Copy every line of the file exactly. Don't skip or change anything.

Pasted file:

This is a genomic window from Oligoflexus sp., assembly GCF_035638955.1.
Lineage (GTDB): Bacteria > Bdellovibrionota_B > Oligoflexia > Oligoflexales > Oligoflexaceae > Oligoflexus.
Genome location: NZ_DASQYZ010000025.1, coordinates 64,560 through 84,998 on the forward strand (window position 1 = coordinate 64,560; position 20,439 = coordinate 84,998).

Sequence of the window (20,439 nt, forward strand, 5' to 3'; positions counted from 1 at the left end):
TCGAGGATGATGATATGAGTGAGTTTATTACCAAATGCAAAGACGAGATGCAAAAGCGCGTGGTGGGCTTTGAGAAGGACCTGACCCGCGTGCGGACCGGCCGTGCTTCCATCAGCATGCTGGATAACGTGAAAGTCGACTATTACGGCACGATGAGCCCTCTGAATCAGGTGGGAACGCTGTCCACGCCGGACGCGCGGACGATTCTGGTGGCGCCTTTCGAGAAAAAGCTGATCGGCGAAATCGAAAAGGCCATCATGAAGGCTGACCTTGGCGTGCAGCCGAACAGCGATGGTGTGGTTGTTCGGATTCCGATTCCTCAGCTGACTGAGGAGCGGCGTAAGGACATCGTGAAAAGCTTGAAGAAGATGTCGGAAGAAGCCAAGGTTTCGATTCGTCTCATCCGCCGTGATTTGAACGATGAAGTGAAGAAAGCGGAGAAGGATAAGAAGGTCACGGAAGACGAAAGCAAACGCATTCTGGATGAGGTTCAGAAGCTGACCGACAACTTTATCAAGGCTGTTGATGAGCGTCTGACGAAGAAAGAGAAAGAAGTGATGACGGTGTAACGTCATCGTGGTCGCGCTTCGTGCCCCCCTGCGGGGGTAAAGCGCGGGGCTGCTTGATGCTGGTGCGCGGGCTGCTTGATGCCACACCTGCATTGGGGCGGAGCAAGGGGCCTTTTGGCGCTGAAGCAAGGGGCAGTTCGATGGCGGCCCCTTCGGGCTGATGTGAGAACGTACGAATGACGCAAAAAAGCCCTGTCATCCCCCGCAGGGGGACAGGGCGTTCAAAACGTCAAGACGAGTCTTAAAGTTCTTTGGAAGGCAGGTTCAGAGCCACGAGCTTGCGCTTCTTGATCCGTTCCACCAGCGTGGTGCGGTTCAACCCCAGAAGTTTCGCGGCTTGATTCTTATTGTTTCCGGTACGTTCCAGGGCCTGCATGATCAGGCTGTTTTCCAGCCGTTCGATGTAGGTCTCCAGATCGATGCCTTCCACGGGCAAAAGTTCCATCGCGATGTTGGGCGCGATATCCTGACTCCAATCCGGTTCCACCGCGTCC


This is a genomic window from Oligoflexus sp., assembly GCF_035638955.1.
Lineage (GTDB): Bacteria > Bdellovibrionota_B > Oligoflexia > Oligoflexales > Oligoflexaceae > Oligoflexus.
Genome location: NZ_DASQYZ010000025.1, coordinates 64,560 through 84,998 on the forward strand (window position 1 = coordinate 64,560; position 20,439 = coordinate 84,998).

Sequence of the window (20,439 nt, forward strand, 5' to 3'; positions counted from 1 at the left end):
TCGAGGATGATGATATGAGTGAGTTTATTACCAAATGCAAAGACGAGATGCAAAAGCGCGTGGTGGGCTTTGAGAAGGACCTGACCCGCGTGCGGACCGGCCGTGCTTCCATCAGCATGCTGGATAACGTGAAAGTCGACTATTACGGCACGATGAGCCCTCTGAATCAGGTGGGAACGCTGTCCACGCCGGACGCGCGGACGATTCTGGTGGCGCCTTTCGAGAAAAAGCTGATCGGCGAAATCGAAAAGGCCATCATGAAGGCTGACCTTGGCGTGCAGCCGAACAGCGATGGTGTGGTTGTTCGGATTCCGATTCCTCAGCTGACTGAGGAGCGGCGTAAGGACATCGTGAAAAGCTTGAAGAAGATGTCGGAAGAAGCCAAGGTTTCGATTCGTCTCATCCGCCGTGATTTGAACGATGAAGTGAAGAAAGCGGAGAAGGATAAGAAGGTCACGGAAGACGAAAGCAAACGCATTCTGGATGAGGTTCAGAAGCTGACCGACAACTTTATCAAGGCTGTTGATGAGCGTCTGACGAAGAAAGAGAAAGAAGTGATGACGGTGTAACGTCATCGTGGTCGCGCTTCGTGCCCCCCTGCGGGGGTAAAGCGCGGGGCTGCTTGATGCTGGTGCGCGGGCTGCTTGATGCCACACCTGCATTGGGGCGGAGCAAGGGGCCTTTTGGCGCTGAAGCAAGGGGCAGTTCGATGGCGGCCCCTTCGGGCTGATGTGAGAACGTACGAATGACGCAAAAAAGCCCTGTCATCCCCCGCAGGGGGACAGGGCGTTCAAAACGTCAAGACGAGTCTTAAAGTTCTTTGGAAGGCAGGTTCAGAGCCACGAGCTTGCGCTTCTTGATCCGTTCCACCAGCGTGGTGCGGTTCAACCCCAGAAGTTTCGCGGCTTGATTCTTATTGTTTCCGGTACGTTCCAGGGCCTGCATGATCAGGCTGTTTTCCAGCCGTTCGATGTAGGTCTCCAGATCGATGCCTTCCACGGGCAAAAGTTCCATCGCGATGTTGGGCGCGATATCCTGACTCCAATCCGGTTCCACCGCGTCC